Finding unexpected heroes—Dr. Stephen Friend at TED2014
Staff Writeron 26 March, 2014 at 03:03
Finding cures for disease has long been a goal of doctors and scientists. In his TED Talk, Dr. Stephen Friend, co-founder of Sage Bionetworks, revealed how he’s hoping to do exactly that, but in an entirely different way. It’s a simple story of changing one’s perspective, and the principles he described can inspire many problem-solvers to take different approaches than the norm. Friend calls this open-source initiative, “The Resilience Project: A Search for Unexpected Heroes”.
Friend noted how there’s been a seismic shift in our understanding of inherited diseases and the genetics behind them in recent times. Yet even with all this new information available, we still haven’t developed prevention measures in equal step. We have a far better power to diagnose than we do to fully treat, and certainly to prevent. How can that crucial gap be bridged? In the past, scientists and doctors have focused their efforts on studying those who are sick, in hoping to better understand what in their genetics has led to their illness. But what if we spent our time studying those who don’t get sick?
The idea behind more closely studying people who are healthy (as well as those who are carriers of genetic childhood diseases) is the hopes of finding something hidden inside that is helping prevent the contraction of illness. Friend has acknowledged that this is a massive undertaking; aside from needing a wide range of subjects to study, there needs to be a lot of power behind the initiative. Inspired by open-source software models, Friend began a coalition with many hospitals and other organizations to help and offer samples. Together, the group has gotten over 500,000 samples and found dozens of strong candidates to be “unexpected heroes.”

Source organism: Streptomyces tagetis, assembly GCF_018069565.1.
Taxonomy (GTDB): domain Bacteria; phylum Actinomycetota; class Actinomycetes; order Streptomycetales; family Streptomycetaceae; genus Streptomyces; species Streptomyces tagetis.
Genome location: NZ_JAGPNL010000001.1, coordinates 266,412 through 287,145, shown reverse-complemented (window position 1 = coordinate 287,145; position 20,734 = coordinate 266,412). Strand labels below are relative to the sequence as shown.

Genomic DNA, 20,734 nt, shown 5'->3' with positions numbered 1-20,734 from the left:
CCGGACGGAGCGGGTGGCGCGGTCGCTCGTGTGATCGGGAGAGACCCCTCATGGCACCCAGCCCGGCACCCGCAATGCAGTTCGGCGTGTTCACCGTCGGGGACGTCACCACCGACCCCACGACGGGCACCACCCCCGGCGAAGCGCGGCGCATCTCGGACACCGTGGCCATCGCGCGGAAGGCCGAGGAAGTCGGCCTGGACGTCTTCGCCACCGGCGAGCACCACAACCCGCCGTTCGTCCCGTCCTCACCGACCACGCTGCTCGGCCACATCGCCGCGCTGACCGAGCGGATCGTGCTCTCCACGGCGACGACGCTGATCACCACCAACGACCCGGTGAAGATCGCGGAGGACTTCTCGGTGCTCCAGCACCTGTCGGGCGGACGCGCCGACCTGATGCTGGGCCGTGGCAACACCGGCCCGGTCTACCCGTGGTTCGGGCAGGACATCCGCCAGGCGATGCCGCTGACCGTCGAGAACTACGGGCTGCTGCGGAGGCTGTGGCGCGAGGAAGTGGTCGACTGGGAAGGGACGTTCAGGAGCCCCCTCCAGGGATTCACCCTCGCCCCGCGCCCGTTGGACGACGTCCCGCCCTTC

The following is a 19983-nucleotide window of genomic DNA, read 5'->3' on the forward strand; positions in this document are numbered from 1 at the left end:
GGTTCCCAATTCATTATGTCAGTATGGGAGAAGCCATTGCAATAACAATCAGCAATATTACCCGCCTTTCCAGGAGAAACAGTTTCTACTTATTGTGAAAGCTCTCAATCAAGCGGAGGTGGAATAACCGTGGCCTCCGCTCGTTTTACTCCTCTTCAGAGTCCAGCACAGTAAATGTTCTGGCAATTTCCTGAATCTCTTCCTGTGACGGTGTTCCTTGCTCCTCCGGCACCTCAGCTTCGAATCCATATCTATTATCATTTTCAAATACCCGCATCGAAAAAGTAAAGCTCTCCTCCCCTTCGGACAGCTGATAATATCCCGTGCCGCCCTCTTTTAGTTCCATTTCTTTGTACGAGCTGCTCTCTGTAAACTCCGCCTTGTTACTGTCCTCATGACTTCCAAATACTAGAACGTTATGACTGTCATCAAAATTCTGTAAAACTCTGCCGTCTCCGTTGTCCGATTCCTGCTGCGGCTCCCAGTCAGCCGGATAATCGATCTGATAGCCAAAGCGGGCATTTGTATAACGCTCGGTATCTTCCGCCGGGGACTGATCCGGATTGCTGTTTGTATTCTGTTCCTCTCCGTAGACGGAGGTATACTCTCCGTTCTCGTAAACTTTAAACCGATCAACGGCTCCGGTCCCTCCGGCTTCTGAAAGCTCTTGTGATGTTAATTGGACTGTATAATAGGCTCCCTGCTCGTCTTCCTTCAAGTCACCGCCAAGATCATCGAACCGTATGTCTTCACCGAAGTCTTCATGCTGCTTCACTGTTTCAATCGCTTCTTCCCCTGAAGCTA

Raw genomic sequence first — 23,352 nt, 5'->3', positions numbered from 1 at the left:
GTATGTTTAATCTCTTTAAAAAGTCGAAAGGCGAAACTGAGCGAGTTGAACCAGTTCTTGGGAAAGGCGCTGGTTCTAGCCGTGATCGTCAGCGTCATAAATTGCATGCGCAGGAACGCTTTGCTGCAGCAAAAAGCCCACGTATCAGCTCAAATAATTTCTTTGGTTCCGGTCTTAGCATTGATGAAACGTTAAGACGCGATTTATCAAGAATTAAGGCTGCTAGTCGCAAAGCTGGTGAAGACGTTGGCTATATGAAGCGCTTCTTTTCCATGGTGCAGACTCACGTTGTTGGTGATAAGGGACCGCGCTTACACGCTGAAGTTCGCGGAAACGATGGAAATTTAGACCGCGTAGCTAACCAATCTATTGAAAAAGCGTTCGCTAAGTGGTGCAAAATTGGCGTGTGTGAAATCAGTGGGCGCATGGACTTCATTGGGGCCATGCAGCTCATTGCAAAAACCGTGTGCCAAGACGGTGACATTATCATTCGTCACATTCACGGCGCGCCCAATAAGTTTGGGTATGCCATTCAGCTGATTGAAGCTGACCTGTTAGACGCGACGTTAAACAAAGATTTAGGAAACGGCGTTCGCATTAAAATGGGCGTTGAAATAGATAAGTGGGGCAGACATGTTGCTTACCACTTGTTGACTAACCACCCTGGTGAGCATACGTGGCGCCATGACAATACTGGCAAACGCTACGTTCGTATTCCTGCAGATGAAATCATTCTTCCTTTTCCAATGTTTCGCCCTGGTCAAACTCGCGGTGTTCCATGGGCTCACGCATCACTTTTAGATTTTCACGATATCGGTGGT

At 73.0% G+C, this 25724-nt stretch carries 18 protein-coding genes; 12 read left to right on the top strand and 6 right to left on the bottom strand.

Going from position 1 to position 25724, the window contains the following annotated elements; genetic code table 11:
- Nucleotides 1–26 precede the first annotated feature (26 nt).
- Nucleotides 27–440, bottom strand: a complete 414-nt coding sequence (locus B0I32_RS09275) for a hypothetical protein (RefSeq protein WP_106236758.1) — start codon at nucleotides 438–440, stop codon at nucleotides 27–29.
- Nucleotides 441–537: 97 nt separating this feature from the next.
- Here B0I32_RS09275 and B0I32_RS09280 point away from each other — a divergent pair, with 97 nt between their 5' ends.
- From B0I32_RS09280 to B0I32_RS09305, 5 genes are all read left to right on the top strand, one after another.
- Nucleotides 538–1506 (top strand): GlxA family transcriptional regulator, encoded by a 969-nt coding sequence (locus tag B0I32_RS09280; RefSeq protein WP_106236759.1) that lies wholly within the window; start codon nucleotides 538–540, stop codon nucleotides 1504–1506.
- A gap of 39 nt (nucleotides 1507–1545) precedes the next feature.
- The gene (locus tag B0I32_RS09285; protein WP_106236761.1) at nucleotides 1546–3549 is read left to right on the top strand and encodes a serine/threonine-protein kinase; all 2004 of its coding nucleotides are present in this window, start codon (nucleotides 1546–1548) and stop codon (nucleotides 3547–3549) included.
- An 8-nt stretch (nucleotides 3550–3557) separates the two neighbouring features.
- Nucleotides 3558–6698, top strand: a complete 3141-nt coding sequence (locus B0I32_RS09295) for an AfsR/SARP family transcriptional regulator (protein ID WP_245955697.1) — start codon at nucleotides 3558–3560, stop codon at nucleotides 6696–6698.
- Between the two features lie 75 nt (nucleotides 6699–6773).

There is still much more research to be done, and the future subjects of this research could be staring us in the mirror. By having individuals step up and be willing participants, the initiative hopes to extend this research, and hopefully cure past childhood diseases. But like other open-sourced endeavors, society’s willing participation and the desire to share is the key.